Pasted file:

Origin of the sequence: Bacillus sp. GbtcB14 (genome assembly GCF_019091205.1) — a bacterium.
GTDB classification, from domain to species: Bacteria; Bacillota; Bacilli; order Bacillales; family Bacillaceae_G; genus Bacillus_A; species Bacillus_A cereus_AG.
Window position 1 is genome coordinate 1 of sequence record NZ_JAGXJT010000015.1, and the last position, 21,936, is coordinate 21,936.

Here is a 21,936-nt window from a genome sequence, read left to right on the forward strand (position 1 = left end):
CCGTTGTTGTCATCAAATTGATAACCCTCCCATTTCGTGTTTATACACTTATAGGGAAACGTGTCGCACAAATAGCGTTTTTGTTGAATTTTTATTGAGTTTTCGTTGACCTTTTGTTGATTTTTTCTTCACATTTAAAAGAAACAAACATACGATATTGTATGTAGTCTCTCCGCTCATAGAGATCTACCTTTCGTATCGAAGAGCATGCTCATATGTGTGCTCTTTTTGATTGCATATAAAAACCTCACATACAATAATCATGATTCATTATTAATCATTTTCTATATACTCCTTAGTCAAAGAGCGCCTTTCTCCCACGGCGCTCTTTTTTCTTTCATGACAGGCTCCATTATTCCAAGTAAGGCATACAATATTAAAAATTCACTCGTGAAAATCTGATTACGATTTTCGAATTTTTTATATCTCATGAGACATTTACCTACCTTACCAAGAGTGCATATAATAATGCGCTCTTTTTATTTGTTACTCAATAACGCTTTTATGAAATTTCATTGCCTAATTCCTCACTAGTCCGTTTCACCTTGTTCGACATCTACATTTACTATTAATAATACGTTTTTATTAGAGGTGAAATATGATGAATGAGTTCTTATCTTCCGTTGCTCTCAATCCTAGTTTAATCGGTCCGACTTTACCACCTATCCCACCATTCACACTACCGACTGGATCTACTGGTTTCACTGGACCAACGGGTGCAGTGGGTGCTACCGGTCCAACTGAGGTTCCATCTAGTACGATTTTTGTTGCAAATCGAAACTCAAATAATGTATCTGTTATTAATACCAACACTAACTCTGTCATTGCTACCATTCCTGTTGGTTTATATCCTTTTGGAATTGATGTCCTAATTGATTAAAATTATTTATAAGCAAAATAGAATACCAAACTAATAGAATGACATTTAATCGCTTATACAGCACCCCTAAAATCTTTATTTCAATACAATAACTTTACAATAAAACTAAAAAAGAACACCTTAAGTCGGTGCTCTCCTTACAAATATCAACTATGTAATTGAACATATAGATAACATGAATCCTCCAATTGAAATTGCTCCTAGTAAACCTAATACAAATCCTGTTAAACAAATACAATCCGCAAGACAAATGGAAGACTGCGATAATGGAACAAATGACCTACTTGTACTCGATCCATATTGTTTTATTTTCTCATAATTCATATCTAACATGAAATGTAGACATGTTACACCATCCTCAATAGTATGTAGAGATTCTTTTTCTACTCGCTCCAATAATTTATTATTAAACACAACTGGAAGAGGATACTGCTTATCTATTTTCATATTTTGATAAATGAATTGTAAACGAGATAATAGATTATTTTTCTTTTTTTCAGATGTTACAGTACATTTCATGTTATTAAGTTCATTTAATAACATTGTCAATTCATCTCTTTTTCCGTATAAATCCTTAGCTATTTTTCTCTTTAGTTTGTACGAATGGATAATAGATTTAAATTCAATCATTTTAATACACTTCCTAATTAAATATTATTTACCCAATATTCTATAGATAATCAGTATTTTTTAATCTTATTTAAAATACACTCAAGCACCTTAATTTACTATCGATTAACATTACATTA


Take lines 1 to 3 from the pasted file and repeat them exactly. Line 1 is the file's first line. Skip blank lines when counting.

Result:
Origin of the sequence: Bacillus sp. GbtcB14 (genome assembly GCF_019091205.1) — a bacterium.
GTDB classification, from domain to species: Bacteria; Bacillota; Bacilli; order Bacillales; family Bacillaceae_G; genus Bacillus_A; species Bacillus_A cereus_AG.
Window position 1 is genome coordinate 1 of sequence record NZ_JAGXJT010000015.1, and the last position, 21,936, is coordinate 21,936.